- The Washington Times - Wednesday, December 24, 2014

A 75-seat theater at the District’s West End Cinema, a small independent art house, is arguably not the place moviegoers would expect to catch the latest big-budget Hollywood comedy.

But uproar over the release of the Sony Pictures film “The Interview” has turned a comedy starring Seth Rogen and James Franco as journalists tasked with assassinating North Korean leader Kim Jong-un into the year’s most controversial film and drawn support from independent theaters that typically eschew mainstream blockbusters.

The West End Cinema in Northwest is one of four small D.C.-area theaters screening the film on Christmas Day after Sony Pictures canceled, and then reinstated, its release and big name theater chains balked at showing the film amid vague and unspecified terror threats.

Josh Levin, general manager of the District’s West End Cinema, said the bullying and censorship “The Interview” was up against made it a great choice for his independent theater.

“Since the day we opened we’ve shown films that for whatever reason were not available to widespread audiences,” Mr. Levin said. “Our slogan here is ‘All Stories Told Here.’ “

The theater quickly sold out of the two showings it has scheduled for Christmas Day and Friday, but the movie theater has showings scheduled through at least New Year’s Day with more hopefully in the works, Mr. Levin said.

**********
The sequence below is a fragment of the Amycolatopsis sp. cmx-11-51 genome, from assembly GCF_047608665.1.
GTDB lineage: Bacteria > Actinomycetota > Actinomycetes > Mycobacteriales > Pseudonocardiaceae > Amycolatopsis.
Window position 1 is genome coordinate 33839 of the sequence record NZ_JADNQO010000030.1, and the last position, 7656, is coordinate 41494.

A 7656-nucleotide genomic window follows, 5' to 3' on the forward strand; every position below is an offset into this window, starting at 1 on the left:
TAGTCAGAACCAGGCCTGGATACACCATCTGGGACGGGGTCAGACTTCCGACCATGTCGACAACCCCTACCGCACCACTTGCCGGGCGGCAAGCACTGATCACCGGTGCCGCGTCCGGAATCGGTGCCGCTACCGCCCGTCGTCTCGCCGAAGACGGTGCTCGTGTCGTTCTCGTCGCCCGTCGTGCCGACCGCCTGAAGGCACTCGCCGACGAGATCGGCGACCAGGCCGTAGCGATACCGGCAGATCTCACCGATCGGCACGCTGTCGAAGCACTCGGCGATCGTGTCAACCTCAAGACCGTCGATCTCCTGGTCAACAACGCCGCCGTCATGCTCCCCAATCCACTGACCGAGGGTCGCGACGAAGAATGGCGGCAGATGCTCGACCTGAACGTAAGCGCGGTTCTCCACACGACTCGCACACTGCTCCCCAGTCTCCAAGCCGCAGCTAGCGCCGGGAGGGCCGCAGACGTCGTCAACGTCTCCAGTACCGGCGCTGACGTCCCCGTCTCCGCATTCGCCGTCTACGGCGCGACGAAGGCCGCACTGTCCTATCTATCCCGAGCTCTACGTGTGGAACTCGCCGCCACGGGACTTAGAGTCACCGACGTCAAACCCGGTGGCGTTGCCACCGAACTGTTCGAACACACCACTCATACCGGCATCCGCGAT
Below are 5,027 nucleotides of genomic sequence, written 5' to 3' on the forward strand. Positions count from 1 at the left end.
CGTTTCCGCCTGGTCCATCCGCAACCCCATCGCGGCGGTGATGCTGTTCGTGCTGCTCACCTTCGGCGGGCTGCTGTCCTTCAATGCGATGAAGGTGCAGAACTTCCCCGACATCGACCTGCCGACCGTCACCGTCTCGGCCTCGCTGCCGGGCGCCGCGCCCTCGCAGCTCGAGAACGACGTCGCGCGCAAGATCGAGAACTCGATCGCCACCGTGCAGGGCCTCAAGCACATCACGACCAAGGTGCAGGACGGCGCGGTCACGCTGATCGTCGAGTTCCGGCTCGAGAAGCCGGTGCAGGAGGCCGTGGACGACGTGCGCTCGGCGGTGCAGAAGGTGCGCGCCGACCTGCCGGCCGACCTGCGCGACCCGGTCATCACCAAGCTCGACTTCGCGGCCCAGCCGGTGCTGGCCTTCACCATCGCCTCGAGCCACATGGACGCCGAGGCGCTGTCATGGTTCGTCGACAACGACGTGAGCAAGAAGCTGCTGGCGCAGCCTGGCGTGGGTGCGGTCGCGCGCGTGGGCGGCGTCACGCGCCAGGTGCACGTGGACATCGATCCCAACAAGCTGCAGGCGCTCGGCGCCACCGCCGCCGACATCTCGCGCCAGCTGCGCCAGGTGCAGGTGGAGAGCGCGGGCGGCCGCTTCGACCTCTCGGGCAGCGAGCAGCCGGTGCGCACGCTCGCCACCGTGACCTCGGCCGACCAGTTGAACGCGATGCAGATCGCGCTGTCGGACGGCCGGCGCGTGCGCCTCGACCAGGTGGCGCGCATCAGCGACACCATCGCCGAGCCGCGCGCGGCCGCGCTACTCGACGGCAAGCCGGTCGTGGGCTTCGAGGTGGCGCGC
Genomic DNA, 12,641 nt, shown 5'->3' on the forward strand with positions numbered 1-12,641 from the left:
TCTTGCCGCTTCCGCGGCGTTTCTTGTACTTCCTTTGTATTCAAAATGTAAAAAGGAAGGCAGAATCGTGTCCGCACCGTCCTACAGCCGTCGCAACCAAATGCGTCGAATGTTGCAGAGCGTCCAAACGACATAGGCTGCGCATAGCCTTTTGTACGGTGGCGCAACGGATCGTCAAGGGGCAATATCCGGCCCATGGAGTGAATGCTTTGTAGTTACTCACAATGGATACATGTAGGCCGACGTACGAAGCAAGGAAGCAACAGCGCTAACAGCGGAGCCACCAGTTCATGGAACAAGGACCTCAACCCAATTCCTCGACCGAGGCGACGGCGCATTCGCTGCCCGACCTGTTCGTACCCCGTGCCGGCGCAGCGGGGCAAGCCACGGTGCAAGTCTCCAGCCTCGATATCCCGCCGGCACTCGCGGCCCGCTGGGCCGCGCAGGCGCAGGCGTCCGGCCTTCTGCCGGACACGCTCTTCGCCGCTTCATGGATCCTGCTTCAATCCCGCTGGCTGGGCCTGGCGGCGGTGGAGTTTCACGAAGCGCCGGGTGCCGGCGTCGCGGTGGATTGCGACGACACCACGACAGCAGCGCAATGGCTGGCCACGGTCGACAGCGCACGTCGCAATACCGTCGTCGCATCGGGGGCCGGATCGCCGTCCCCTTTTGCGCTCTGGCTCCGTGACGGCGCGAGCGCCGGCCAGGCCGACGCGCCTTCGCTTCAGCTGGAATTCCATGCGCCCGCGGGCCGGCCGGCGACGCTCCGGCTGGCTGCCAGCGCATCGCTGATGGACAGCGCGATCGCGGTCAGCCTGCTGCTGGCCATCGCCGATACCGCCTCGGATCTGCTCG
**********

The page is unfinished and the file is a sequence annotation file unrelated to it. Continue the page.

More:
“The immediate reaction is the people desperately want to come support, if not the film itself, then the principle,” he said. “We have never had this kind of advance interest for a film.”

Approximately 300 theaters nationwide are confirmed to screen the film beginning on Thursday, many in small or independent theaters that wouldn’t normally host such a big-name movie.

“Although this film may not be typical of the films we generally screen, we made a decision to do so from a philosophical standpoint — that of artistic freedom, creative license and defense against censorship,” Susan Smoluchowski, executive director of the Film Society of Minneapolis St. Paul, said in a statement. Her group is showing the film in Minneapolis.

Four D.C.-area theaters have confirmed Christmas Day openings of the film.

The Alamo Drafthouse in Ashburn, part of the Texas-based Alamo theater chain, sold out its two Christmas Day showings of the film and plans additional showings Friday through at least the rest of the week.

The movie-theater aligned itself with Art House Convergence, a national coalition of independent art house cinemas, in the call for independent theaters to support “freedom of expression” by being granted permission by Sony to show the film.

“We are proud to support this petition and be part of the network of independent cinemas to support freedom of expression with request to screen THE INTERVIEW,” Alamo Drafthouse posted on its website.

In addition to West End Cinema and the Alamo in the D.C. area, the Manassas 4 Cinemas in Manassas has five showings scheduled on Thursday, with all tickets listed as first come, first served.

The Xscape 14 in Brandywine also has five showings scheduled Thursday.

Manager Melissa Stizers said, that as of Wednesday afternoon, the theater hadn’t sold out any of its showings. She said the Brandywine cinema is not taking any extra precautions in terms of security surrounding the screening.

“We always try to take precautions,” she said.

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